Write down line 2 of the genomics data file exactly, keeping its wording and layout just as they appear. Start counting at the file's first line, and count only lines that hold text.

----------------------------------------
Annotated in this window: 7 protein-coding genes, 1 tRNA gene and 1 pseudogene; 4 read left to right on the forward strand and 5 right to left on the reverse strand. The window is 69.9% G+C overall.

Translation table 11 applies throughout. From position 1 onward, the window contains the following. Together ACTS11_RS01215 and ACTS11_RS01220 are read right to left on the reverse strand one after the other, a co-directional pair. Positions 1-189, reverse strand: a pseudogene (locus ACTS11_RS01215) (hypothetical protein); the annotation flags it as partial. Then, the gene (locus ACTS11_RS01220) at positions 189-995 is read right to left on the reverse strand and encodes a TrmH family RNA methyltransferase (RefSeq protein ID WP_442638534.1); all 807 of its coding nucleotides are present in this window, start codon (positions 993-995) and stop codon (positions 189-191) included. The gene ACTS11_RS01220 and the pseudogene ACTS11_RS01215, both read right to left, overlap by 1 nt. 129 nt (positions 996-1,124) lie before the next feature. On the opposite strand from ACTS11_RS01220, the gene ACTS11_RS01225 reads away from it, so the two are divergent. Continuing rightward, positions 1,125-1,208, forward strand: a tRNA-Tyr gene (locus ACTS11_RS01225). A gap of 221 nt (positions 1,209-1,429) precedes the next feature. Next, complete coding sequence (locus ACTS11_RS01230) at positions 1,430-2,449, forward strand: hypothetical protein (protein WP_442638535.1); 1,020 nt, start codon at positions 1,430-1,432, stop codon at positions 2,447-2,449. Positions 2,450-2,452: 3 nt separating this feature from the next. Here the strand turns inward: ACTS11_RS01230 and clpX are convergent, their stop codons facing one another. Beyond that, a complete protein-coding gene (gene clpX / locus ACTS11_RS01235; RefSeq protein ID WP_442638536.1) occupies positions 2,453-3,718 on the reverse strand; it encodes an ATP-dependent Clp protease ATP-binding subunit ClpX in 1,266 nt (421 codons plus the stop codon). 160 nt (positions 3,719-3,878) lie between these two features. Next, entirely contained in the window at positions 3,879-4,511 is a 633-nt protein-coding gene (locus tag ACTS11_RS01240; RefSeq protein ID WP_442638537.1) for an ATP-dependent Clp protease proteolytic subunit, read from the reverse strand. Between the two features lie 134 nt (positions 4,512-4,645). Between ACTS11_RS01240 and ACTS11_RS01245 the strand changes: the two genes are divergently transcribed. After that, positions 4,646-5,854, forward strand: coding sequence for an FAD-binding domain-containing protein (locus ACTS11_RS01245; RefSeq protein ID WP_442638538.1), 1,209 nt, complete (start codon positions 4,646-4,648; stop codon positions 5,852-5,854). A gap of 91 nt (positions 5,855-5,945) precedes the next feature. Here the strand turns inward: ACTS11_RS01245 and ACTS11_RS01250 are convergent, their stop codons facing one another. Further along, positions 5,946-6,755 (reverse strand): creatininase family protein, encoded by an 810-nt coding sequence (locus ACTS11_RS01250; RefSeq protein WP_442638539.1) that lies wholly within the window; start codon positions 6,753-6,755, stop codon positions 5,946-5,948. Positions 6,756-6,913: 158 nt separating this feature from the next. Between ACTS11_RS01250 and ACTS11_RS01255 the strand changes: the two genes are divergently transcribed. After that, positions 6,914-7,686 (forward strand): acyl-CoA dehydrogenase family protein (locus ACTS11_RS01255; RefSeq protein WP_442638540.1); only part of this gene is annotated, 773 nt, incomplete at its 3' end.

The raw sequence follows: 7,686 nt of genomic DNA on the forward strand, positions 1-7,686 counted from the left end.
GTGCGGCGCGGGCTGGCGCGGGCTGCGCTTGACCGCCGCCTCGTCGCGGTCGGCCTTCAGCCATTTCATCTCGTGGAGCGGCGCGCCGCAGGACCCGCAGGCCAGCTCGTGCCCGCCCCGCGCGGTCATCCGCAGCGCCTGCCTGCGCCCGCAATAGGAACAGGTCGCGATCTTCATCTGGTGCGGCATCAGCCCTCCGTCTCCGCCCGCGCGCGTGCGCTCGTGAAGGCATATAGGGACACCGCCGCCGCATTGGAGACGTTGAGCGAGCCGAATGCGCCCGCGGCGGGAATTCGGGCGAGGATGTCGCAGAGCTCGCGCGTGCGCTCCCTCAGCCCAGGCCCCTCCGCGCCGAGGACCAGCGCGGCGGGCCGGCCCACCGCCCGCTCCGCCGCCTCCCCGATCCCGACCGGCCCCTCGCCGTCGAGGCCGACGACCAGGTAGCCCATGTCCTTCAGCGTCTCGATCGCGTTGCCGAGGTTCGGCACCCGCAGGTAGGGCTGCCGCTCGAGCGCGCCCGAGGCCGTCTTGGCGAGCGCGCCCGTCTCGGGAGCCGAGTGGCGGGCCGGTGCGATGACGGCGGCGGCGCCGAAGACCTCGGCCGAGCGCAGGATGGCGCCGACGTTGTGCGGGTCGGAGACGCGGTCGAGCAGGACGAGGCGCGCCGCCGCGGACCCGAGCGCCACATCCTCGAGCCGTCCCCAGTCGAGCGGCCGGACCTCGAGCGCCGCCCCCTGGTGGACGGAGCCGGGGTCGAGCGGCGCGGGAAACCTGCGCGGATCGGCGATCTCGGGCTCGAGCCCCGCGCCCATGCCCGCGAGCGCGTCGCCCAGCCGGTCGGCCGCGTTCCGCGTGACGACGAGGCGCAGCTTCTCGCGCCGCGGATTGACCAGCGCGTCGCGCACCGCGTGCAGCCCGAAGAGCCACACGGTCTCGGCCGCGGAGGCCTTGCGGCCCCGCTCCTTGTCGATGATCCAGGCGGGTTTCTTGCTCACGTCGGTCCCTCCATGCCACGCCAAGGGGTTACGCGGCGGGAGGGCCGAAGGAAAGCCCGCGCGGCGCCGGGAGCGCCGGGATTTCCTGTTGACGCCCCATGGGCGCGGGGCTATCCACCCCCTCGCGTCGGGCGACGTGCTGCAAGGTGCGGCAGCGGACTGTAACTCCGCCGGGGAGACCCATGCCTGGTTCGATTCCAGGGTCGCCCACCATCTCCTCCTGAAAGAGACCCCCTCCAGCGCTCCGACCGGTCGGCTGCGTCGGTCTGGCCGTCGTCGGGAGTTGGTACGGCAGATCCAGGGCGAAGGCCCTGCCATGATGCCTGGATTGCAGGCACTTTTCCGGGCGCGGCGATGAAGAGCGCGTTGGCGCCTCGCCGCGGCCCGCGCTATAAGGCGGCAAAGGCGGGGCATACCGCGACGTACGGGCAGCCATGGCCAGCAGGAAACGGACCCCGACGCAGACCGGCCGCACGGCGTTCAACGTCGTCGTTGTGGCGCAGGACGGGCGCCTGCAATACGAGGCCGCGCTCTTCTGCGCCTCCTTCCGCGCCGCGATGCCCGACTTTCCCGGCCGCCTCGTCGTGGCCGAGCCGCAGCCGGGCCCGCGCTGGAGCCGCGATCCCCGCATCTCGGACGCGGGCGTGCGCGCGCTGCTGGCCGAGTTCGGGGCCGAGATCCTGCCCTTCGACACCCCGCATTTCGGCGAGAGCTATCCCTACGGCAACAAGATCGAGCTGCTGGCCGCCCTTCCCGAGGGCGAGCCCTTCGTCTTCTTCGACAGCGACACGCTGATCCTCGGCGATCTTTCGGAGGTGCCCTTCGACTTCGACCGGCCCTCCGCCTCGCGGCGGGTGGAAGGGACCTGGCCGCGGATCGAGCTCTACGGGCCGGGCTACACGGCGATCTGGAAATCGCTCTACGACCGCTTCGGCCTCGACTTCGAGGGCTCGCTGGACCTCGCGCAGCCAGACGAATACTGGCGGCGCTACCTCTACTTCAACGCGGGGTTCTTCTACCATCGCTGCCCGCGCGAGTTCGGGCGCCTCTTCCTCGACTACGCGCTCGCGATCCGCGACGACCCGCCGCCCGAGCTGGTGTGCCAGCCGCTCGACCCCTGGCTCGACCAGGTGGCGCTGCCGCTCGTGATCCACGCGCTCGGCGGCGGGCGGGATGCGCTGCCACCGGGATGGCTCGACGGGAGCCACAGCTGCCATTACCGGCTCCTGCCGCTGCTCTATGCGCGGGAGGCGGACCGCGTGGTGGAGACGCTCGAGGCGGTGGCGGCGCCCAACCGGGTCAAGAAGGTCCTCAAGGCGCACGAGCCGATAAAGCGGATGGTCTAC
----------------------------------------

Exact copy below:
Translation table 11 applies throughout. From position 1 onward, the window contains the following. Together ACTS11_RS01215 and ACTS11_RS01220 are read right to left on the reverse strand one after the other, a co-directional pair. Positions 1-189, reverse strand: a pseudogene (locus ACTS11_RS01215) (hypothetical protein); the annotation flags it as partial. Then, the gene (locus ACTS11_RS01220) at positions 189-995 is read right to left on the reverse strand and encodes a TrmH family RNA methyltransferase (RefSeq protein ID WP_442638534.1); all 807 of its coding nucleotides are present in this window, start codon (positions 993-995) and stop codon (positions 189-191) included. The gene ACTS11_RS01220 and the pseudogene ACTS11_RS01215, both read right to left, overlap by 1 nt. 129 nt (positions 996-1,124) lie before the next feature. On the opposite strand from ACTS11_RS01220, the gene ACTS11_RS01225 reads away from it, so the two are divergent. Continuing rightward, positions 1,125-1,208, forward strand: a tRNA-Tyr gene (locus ACTS11_RS01225). A gap of 221 nt (positions 1,209-1,429) precedes the next feature. Next, complete coding sequence (locus ACTS11_RS01230) at positions 1,430-2,449, forward strand: hypothetical protein (protein WP_442638535.1); 1,020 nt, start codon at positions 1,430-1,432, stop codon at positions 2,447-2,449. Positions 2,450-2,452: 3 nt separating this feature from the next. Here the strand turns inward: ACTS11_RS01230 and clpX are convergent, their stop codons facing one another. Beyond that, a complete protein-coding gene (gene clpX / locus ACTS11_RS01235; RefSeq protein ID WP_442638536.1) occupies positions 2,453-3,718 on the reverse strand; it encodes an ATP-dependent Clp protease ATP-binding subunit ClpX in 1,266 nt (421 codons plus the stop codon). 160 nt (positions 3,719-3,878) lie between these two features. Next, entirely contained in the window at positions 3,879-4,511 is a 633-nt protein-coding gene (locus tag ACTS11_RS01240; RefSeq protein ID WP_442638537.1) for an ATP-dependent Clp protease proteolytic subunit, read from the reverse strand. Between the two features lie 134 nt (positions 4,512-4,645). Between ACTS11_RS01240 and ACTS11_RS01245 the strand changes: the two genes are divergently transcribed. After that, positions 4,646-5,854, forward strand: coding sequence for an FAD-binding domain-containing protein (locus ACTS11_RS01245; RefSeq protein ID WP_442638538.1), 1,209 nt, complete (start codon positions 4,646-4,648; stop codon positions 5,852-5,854). A gap of 91 nt (positions 5,855-5,945) precedes the next feature. Here the strand turns inward: ACTS11_RS01245 and ACTS11_RS01250 are convergent, their stop codons facing one another. Further along, positions 5,946-6,755 (reverse strand): creatininase family protein, encoded by an 810-nt coding sequence (locus ACTS11_RS01250; RefSeq protein WP_442638539.1) that lies wholly within the window; start codon positions 6,753-6,755, stop codon positions 5,946-5,948. Positions 6,756-6,913: 158 nt separating this feature from the next. Between ACTS11_RS01250 and ACTS11_RS01255 the strand changes: the two genes are divergently transcribed. After that, positions 6,914-7,686 (forward strand): acyl-CoA dehydrogenase family protein (locus ACTS11_RS01255; RefSeq protein WP_442638540.1); only part of this gene is annotated, 773 nt, incomplete at its 3' end.